Addressed to Loring, it urged the General to approach the War Department to see if the entire command, currently stationed in Romney, could be wrested from the authority of Stonewall Jackson. Loring, who was equally disgusted, not only approved their letter, he added his own post-script.

Loring assured the Secretary of War, to whom it was forwarded, that everything written was true. “I am most anxious to re-enlist this fine army, equal to any I ever saw,” added Loring, “and am satisfied if something is not done to relieve it, it will be found impossible to induce the army to do so, but with some regard for its comfort, a large portion, if not the whole, may be prevailed upon.”3

Basically, Loring was stating that if he and his men weren’t returned to independent command, his men would not re-enlist once their terms of service were up.

A letter, however, wasn’t the only thing that General Loring was sending to Richmond. He also sent General William Taliaferro to hand-deliver the letter which he co-authored to President Davis himself. He would arrive in the capital in a couple of days.4

While it would take some time for Taliaferro to reach Richmond, rumors of the situation in Romney had already reached Davis. On or near this date, Col. Albert Rust, a veteran of the Battle of Cheat Mountain who had received praise from Jackson during the recent operations around Bath, requested a transfer from President Davis. He wanted to be rid of Jackson, who he referred to as “that crazy preacher who marched us up and down the icy mountains to no purpose.” Davis did not grant Rust’s request, but that doesn’t mean he ignored the problem with Jackson entirely.5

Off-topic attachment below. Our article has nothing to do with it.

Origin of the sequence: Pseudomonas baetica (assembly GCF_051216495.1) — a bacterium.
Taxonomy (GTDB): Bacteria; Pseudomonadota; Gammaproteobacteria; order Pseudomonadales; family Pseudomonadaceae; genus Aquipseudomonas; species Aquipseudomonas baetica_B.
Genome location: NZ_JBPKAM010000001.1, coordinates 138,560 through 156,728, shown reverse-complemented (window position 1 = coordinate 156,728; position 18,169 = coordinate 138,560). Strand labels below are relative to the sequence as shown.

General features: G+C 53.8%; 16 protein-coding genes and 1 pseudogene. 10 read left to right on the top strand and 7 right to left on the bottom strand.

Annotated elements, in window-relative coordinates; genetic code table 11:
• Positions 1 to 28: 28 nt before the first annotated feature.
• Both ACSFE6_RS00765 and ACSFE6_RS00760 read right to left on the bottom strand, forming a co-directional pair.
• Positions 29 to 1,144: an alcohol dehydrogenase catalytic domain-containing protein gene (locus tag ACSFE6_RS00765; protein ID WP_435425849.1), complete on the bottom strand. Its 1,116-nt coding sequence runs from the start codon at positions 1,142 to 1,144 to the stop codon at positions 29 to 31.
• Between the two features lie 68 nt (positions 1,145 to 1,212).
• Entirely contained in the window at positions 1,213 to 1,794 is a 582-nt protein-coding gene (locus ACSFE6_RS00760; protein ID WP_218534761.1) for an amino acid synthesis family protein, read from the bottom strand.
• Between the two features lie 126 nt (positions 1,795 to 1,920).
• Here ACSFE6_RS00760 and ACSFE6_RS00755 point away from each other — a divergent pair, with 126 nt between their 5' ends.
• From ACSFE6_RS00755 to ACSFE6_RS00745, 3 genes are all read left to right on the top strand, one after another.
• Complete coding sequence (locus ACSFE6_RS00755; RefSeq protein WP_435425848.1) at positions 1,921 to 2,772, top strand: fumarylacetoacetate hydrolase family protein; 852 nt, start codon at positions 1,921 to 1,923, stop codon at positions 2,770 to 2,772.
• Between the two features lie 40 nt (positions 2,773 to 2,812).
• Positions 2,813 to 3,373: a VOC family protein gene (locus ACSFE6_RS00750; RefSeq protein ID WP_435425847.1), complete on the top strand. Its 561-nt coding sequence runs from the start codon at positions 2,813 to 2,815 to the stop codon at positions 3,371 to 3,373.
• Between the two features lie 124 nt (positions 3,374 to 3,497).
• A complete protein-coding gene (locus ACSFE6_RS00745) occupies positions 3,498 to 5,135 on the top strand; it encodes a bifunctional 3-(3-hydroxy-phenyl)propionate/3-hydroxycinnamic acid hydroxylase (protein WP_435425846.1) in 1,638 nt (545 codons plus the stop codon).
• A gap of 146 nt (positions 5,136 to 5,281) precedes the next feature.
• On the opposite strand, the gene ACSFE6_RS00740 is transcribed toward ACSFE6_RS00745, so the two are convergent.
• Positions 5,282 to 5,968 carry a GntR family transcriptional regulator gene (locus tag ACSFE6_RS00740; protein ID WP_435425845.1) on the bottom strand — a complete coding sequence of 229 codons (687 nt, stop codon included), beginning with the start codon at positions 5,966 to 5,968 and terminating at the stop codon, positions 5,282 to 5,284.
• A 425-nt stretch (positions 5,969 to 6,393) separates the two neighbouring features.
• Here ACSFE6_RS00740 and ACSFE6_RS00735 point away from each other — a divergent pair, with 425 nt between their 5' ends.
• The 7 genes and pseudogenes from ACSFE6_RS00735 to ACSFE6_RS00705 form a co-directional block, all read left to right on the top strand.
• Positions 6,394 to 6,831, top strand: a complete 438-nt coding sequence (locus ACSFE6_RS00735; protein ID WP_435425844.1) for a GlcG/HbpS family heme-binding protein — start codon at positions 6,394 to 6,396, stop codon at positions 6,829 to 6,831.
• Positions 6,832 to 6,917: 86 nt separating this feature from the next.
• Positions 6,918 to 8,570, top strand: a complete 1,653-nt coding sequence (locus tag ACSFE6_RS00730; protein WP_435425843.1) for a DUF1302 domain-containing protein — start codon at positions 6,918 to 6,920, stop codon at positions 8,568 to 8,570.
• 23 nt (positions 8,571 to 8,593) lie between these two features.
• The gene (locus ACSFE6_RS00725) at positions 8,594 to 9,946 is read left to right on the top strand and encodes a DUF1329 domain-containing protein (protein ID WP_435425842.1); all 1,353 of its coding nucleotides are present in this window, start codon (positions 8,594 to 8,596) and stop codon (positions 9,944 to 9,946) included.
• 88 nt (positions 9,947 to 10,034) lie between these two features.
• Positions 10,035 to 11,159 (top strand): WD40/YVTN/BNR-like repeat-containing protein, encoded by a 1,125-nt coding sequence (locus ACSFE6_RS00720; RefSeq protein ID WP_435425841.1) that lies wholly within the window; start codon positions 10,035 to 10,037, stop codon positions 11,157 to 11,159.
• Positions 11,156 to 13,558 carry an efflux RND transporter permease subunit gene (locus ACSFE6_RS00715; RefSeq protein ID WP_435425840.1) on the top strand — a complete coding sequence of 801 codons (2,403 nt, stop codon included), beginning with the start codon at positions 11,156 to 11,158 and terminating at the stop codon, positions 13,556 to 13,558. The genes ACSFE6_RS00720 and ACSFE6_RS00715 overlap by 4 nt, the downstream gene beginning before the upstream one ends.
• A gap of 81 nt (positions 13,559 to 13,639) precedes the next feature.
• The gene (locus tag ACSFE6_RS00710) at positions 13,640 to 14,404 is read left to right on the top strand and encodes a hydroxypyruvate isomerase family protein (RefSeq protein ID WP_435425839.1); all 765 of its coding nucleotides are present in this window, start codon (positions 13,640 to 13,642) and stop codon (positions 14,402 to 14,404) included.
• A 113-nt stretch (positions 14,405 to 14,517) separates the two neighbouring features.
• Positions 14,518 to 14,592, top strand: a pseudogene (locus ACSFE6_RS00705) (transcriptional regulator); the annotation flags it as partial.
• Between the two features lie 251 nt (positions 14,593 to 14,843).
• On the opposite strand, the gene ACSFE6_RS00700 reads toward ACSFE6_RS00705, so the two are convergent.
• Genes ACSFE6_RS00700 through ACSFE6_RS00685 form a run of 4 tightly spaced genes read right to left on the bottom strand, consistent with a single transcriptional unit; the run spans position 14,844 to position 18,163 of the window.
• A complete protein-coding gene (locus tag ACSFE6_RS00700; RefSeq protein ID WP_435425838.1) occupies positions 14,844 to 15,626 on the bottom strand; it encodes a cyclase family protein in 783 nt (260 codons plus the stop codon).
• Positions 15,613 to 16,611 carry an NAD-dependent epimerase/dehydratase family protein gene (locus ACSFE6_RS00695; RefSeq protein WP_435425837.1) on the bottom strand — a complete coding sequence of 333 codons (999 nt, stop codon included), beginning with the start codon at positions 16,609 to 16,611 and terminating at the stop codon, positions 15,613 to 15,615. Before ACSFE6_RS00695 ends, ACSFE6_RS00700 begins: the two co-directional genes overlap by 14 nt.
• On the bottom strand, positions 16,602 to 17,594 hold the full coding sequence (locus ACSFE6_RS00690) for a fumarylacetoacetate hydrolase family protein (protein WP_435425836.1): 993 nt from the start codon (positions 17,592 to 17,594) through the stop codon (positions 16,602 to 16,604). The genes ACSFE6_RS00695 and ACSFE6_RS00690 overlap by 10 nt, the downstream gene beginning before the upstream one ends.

“The accounts which have reached us of the condition of the army in the Valley District fill us with apprehension,” wrote Secretary of War Judah Benjamin to General Joe Johnston, Jackson’s superior. Davis was requesting, through Benjamin, that Johnston look into the case and “take such measures as you think prudent under the circumstances, and report to the Department whether any measures are necessary on its part to restore the efficiency of that army, said to be seriously impaired.”6

Johnston, who knew nothing about the Loring-Jackson debates, would soon send an inspector to see what was going on. It must have seemed trifling at the time as he had just been informed that General P.G.T. Beauregard, his second in command, was being transfered to Tennessee.

Beauregard had informed Johnston in passing the previous day, but it wasn’t official until the letter from the Secretary of War arrived. While Beauregard’s quick note stated that he would return shortly to Virginia, Secretary Benjamin’s letter made no mention at all of Beauregard’s return. Johnston’s job was about to get much, much more difficult. 7

  1. Official Records, Series 1, Vol. 7, p566-567. []
  2. Official Records, Series 1, Vol. 7, p567. []
  3. Official Records, Series 1, Vol. 5, p1048. []
  4. Stonewall Jackson by James I. Robertson. []
  5. Shenandoah 1862 by Peter Cozzons. []
  6. Official Records, Series 1, Vol. 5, p1049. []
  7. Official Records, Series 1, Vol. 5, p1050. []
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The Union to Eastern Tennessee? Richmond Stirs at Stonewall’s Conduct by CW DG is licensed under a Creative Commons Attribution-NonCommercial-NoDerivs 4.0 International